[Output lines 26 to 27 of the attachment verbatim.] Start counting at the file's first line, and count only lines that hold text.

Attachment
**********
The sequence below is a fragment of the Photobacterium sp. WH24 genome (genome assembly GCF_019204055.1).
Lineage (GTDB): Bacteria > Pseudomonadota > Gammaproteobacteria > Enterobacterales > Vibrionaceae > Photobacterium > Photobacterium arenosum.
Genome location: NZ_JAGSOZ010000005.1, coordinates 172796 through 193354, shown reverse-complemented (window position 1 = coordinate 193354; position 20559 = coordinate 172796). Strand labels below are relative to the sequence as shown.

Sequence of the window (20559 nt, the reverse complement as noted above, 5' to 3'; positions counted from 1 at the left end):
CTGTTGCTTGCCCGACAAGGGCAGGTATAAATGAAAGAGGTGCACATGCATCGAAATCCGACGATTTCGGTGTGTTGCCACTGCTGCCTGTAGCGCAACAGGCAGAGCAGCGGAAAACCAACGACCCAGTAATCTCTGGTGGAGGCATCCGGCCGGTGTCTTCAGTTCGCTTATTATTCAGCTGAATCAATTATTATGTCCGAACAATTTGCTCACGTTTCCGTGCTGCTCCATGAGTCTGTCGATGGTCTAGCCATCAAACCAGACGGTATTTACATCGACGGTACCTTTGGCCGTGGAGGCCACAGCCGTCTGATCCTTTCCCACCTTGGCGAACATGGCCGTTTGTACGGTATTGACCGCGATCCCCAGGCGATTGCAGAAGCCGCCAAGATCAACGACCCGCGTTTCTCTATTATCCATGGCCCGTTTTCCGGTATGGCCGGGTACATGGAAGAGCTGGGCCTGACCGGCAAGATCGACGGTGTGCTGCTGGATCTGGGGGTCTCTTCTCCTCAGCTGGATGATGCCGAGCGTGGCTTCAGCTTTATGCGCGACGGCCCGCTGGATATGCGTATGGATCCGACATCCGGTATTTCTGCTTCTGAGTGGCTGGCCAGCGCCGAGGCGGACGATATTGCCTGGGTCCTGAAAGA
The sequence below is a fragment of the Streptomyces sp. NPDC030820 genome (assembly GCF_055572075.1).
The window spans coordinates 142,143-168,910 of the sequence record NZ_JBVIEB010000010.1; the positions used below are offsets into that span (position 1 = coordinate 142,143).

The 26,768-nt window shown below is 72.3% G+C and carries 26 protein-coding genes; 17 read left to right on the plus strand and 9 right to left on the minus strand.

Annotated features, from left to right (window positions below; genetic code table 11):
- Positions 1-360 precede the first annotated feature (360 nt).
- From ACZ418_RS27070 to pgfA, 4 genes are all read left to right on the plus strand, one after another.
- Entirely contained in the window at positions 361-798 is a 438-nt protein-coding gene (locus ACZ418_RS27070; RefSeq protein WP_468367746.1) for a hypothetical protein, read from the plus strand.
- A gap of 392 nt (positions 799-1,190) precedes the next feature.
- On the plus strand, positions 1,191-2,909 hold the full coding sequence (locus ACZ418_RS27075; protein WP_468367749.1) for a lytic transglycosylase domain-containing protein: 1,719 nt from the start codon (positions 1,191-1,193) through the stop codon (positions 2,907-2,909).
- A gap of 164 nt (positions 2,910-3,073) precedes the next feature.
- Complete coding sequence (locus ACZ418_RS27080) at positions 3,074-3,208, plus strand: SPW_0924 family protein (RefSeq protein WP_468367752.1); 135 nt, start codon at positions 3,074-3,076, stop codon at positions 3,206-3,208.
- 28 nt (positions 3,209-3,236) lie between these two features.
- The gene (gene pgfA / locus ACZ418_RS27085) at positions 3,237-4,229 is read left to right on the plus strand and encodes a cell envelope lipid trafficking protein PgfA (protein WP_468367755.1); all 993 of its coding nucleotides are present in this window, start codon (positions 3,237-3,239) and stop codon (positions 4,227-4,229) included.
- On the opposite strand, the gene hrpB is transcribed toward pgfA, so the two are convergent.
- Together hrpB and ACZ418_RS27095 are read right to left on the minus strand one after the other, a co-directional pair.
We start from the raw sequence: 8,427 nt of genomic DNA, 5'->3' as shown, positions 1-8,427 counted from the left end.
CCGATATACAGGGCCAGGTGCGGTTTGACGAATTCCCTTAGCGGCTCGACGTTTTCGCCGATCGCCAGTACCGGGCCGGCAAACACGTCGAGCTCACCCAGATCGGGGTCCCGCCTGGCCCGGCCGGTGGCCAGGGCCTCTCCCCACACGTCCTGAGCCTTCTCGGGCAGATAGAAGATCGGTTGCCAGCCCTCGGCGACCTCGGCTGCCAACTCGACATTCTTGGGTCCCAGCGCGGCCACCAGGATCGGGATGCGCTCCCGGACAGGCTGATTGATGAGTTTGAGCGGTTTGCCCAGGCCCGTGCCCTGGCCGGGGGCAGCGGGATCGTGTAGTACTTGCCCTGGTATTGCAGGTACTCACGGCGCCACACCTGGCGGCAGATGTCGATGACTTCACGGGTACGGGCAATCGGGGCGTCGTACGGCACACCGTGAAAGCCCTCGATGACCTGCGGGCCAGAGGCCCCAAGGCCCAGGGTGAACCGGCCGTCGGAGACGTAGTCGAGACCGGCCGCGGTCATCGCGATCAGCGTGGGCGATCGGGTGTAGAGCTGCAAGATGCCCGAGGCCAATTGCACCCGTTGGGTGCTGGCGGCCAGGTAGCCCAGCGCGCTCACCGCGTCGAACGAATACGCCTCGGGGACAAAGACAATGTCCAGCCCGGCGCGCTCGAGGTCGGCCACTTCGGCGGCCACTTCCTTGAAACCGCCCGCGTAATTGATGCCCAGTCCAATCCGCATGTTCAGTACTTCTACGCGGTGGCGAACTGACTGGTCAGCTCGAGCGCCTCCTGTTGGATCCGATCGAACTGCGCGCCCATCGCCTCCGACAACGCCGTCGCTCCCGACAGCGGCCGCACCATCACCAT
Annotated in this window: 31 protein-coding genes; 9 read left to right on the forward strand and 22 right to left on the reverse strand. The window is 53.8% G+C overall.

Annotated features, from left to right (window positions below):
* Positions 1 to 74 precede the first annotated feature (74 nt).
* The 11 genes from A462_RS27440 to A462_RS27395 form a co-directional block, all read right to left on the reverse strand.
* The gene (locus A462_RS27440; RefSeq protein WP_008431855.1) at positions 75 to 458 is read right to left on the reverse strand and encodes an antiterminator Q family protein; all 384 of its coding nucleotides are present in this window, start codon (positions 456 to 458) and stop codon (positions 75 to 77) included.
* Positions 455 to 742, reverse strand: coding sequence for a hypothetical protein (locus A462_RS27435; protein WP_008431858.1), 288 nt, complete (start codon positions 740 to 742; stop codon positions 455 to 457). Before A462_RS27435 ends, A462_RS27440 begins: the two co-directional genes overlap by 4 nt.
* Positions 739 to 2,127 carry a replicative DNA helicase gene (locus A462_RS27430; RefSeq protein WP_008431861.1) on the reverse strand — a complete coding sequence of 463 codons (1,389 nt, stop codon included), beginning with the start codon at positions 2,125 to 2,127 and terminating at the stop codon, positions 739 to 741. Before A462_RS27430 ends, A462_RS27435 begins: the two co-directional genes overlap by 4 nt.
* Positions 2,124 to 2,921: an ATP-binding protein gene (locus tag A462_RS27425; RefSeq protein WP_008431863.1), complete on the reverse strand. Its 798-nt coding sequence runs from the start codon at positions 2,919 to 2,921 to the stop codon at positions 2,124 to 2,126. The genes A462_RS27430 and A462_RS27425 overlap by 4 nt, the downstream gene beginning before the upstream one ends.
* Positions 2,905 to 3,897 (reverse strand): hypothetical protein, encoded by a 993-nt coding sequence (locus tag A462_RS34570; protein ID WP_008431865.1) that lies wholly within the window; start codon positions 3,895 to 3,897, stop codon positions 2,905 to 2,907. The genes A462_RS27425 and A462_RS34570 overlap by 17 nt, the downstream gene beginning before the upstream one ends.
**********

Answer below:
* The 11 genes from A462_RS27440 to A462_RS27395 form a co-directional block, all read right to left on the reverse strand.
* The gene (locus A462_RS27440; RefSeq protein WP_008431855.1) at positions 75 to 458 is read right to left on the reverse strand and encodes an antiterminator Q family protein; all 384 of its coding nucleotides are present in this window, start codon (positions 456 to 458) and stop codon (positions 75 to 77) included.